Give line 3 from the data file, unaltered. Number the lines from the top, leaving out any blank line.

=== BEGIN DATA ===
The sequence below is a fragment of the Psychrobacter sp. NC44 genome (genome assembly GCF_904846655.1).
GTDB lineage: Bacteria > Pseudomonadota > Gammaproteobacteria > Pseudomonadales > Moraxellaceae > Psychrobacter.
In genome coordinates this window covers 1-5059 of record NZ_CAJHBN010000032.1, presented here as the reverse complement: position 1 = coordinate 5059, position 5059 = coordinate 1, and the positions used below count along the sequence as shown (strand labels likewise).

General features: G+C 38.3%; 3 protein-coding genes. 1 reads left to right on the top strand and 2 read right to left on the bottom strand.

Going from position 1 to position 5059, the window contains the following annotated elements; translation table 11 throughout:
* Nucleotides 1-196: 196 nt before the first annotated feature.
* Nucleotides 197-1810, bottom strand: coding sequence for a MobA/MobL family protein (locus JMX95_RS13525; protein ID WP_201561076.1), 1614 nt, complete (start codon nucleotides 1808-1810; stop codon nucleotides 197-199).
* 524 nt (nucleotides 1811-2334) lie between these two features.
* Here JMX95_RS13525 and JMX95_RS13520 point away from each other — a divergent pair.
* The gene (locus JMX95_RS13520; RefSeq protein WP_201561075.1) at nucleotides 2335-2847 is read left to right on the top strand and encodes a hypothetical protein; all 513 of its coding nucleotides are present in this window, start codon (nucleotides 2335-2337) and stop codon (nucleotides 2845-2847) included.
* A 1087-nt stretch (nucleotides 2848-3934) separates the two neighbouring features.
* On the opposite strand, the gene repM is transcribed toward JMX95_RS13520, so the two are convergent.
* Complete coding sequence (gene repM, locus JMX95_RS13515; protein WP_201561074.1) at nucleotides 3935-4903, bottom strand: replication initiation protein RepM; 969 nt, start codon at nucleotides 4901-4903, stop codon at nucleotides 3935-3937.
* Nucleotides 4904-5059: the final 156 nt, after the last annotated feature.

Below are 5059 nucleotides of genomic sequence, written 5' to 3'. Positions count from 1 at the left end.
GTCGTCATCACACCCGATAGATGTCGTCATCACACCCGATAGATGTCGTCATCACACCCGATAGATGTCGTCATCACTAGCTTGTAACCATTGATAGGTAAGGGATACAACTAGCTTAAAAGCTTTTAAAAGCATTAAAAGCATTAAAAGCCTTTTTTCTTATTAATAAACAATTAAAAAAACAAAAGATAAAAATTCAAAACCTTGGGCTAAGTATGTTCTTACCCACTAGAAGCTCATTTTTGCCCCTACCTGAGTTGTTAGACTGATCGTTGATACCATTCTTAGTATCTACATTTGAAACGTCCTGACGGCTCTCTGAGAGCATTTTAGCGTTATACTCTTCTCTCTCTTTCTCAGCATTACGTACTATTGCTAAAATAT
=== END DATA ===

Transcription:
In genome coordinates this window covers 1-5059 of record NZ_CAJHBN010000032.1, presented here as the reverse complement: position 1 = coordinate 5059, position 5059 = coordinate 1, and the positions used below count along the sequence as shown (strand labels likewise).